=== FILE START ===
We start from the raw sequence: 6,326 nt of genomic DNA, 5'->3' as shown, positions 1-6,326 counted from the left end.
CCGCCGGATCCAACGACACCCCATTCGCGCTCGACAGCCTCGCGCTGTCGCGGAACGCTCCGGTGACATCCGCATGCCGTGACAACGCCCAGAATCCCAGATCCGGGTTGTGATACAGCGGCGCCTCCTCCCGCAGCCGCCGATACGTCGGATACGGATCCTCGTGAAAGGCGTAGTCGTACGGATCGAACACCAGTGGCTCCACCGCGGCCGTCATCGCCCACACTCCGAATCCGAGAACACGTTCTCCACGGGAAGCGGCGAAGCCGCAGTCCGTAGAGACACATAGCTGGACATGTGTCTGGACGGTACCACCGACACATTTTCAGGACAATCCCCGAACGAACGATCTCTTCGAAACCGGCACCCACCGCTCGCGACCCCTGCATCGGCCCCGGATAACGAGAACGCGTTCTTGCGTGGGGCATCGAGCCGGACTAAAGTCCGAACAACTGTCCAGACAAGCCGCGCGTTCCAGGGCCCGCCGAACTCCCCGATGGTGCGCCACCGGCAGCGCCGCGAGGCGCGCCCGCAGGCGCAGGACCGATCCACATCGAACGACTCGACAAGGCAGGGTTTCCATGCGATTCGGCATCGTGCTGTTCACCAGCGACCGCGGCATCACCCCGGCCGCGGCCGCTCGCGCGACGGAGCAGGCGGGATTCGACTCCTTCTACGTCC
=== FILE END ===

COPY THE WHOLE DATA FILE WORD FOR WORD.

We start from the raw sequence: 6,326 nt of genomic DNA, 5'->3' as shown, positions 1-6,326 counted from the left end.
CCGCCGGATCCAACGACACCCCATTCGCGCTCGACAGCCTCGCGCTGTCGCGGAACGCTCCGGTGACATCCGCATGCCGTGACAACGCCCAGAATCCCAGATCCGGGTTGTGATACAGCGGCGCCTCCTCCCGCAGCCGCCGATACGTCGGATACGGATCCTCGTGAAAGGCGTAGTCGTACGGATCGAACACCAGTGGCTCCACCGCGGCCGTCATCGCCCACACTCCGAATCCGAGAACACGTTCTCCACGGGAAGCGGCGAAGCCGCAGTCCGTAGAGACACATAGCTGGACATGTGTCTGGACGGTACCACCGACACATTTTCAGGACAATCCCCGAACGAACGATCTCTTCGAAACCGGCACCCACCGCTCGCGACCCCTGCATCGGCCCCGGATAACGAGAACGCGTTCTTGCGTGGGGCATCGAGCCGGACTAAAGTCCGAACAACTGTCCAGACAAGCCGCGCGTTCCAGGGCCCGCCGAACTCCCCGATGGTGCGCCACCGGCAGCGCCGCGAGGCGCGCCCGCAGGCGCAGGACCGATCCACATCGAACGACTCGACAAGGCAGGGTTTCCATGCGATTCGGCATCGTGCTGTTCACCAGCGACCGCGGCATCACCCCGGCCGCGGCCGCTCGCGCGACGGAGCAGGCGGGATTCGACTCCTTCTACGTCC